A MOST WANTED MAN

Grant Park. 14A. 122 minutes.

Philip Seymour Hoffman, in his last starring role, plays a German spymaster attempting to recruit a suspected Muslim terrorist in this adaptation of a novel by John le Carré. Director Anton Corbijn resists any impulse to spice up le Carré's story with gratuitous sex and/or violence, making this is an entirely admirable movie about post-9/11 espionage, even more uncivilized now than it was in le Carré's Tinker Tailor Soldier Spy hero George Smiley. 'Ö'Ö'Ö

PLANES: FIRE AND RESCUE

Grant Park, Kildonan Place, McGillivray, Polo Park, St. Vital, Towne. G. 84 minutes.

This sequel to last year's unexpected hit Planes offers up the return of racer Dusty Crophopper (voiced by Dane Cook) facing a forced retirement from competition and entering the world of aerial firefighting. A couple of flight sequences take us over majestic deserts and amber waves of grain -- beautiful animated scenery. Other than that, there's not much to this. But its predecessor was so story-and-laugh starved, there was nowhere to go but up. 'Ö'Ö1/2 (Reviewed by Roger Moore)

THE PURGE: ANARCHY

McGillivray, Polo Park, St. Vital, Towne. 14A. 104 minutes.

In this quickly-produced sequel to last year's dystopian hit, innocent citizens find themselves trapped on the streets during an annual event in which all crime is made legal over the period of one single violent night. It's preachier, more diverse in its casting than the first one, all of which make it more specific and limit it. Throw in generally lacklustre performances and illogical plot twists and Anarchy is seriously crippled. 'Ö'Ö (Reviewed by Roger Moore)

SEX TAPE

Grant Park, Kildonan Place, McGillivray, McGillivray VIP, Polo Park, St. Vital, Towne. 18A. 95 minutes.

Jason Segal and Cameron Diaz are a couple trying to prevent the titular home movie from going viral, making for a raunchy contemporary twist in the traditional sex farce. But it's a PG plot for an X-rated story, trying to bridge the gap between the traditional romantic comedy and today's porn-addled digital world. The high-concept comedies spawned by The 40-Year-Old Virgin need to start using birth control. 'Ö'Ö (Reviewed by Jake Coyle)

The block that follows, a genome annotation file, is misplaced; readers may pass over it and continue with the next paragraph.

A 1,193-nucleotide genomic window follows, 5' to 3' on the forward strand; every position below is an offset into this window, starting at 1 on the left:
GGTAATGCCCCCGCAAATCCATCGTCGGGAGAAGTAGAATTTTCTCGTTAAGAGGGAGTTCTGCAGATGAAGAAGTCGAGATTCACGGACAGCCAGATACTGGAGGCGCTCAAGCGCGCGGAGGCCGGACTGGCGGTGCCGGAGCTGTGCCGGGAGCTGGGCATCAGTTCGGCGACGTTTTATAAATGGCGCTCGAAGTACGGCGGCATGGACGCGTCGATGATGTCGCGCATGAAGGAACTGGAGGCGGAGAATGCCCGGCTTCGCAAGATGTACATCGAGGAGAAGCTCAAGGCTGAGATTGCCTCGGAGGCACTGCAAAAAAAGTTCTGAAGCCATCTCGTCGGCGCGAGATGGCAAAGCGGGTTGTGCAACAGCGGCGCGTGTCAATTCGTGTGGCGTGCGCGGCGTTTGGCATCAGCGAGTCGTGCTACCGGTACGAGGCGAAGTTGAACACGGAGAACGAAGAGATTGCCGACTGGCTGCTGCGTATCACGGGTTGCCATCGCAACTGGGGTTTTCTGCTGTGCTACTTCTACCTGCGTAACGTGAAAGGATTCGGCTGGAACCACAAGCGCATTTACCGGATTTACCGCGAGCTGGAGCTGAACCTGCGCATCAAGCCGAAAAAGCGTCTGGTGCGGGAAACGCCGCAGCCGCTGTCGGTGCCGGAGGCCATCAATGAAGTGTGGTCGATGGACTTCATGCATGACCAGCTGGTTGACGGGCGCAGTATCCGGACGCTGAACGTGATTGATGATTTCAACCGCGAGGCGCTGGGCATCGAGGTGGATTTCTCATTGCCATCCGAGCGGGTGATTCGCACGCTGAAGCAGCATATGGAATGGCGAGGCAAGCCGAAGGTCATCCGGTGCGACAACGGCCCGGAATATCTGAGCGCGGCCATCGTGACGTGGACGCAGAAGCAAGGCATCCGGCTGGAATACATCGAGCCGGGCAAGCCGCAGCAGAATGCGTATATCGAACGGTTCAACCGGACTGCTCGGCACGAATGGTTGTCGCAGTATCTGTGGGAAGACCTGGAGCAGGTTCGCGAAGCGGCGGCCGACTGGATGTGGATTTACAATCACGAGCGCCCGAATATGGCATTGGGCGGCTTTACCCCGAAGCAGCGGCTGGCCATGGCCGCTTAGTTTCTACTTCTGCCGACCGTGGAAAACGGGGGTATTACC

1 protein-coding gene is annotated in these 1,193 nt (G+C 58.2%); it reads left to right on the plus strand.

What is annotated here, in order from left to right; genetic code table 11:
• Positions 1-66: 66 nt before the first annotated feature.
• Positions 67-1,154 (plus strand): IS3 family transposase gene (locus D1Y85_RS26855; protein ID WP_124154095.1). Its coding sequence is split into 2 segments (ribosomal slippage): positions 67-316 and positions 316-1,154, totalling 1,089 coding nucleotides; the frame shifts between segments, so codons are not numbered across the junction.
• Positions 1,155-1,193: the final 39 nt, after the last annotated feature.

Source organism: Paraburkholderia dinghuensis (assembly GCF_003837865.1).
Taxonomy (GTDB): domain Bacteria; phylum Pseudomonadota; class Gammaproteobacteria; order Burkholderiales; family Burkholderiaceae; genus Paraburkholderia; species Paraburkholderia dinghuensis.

TAMMY

Grant Park, Polo Park, St. Vital. 14A. 97 minutes.

Melissa McCarthy is Tammy, a slovenly, morbidly obese vulgarian who is fired from her fast-food restaurant job and catches her husband cheating on her. More hijinks ensues when she decides to go on a road trip to Niagara Falls, joined by Granny (Susan Sarandon). McCarthy continues her quest to milk anything and everything for a laugh, while ignoring her size. 'Ö'Ö'Ö (Reviewed by Roger Moore)

TRANSFORMERS: AGE OF EXTINCTION

Kildonan Place, McGillivray, Polo Park, St. Vital, Towne. PG. 165 minutes.

The Autobots and Decepticons are back in the fourth film of the Michael Bay-lensed series. This time around, Mark Wahlberg stars as a mechanic whose garage discovery brings the feds down on him and his family. The Transformers fear that humanity has it out for them and strike back. At two hours and 45 minutes, this is popcorn piffle without end. 'Ö'Ö1/2 (Reviewed by Roger Moore)

22 JUMP STREET

Polo Park. 14A. 112 minutes

Jonah Hill and Channing Tatum return as mismatched cops whose dubious youthfulness gets them sent undercover -- this time in college. Jokes hit the same targets repeatedly -- yes, the guys look too old to be college students and yes, sequels are always the same only different -- yet the movie manages to score more than its share of laughs largely due to Tatum, who proves to be an able comedian. 'Ö'Ö'Ö

WISH I WAS HERE

Grant Park, Polo Park. PG. 107 minutes.

Zach Braff follows up his indie hit Garden State with another little comedy about a failed actor (Braff), this time attempting to get through a difficult stretch when he is obliged to deal with a dying dad (Mandy Patinkin), an increasingly resentful wife (Kate Hudson) working at a job she hates, and a couple of sheltered kids. Braff famously took to Kickstarter to raise more than $3 million for this film, raising questions of whether a wealthy actor should be seeking money on Kickstarter. The more urgent question remains: Why didn't Braff use this money to make a better film? 'Ö'Ö

Republished from the Winnipeg Free Press print edition July 27, 2014 ??65523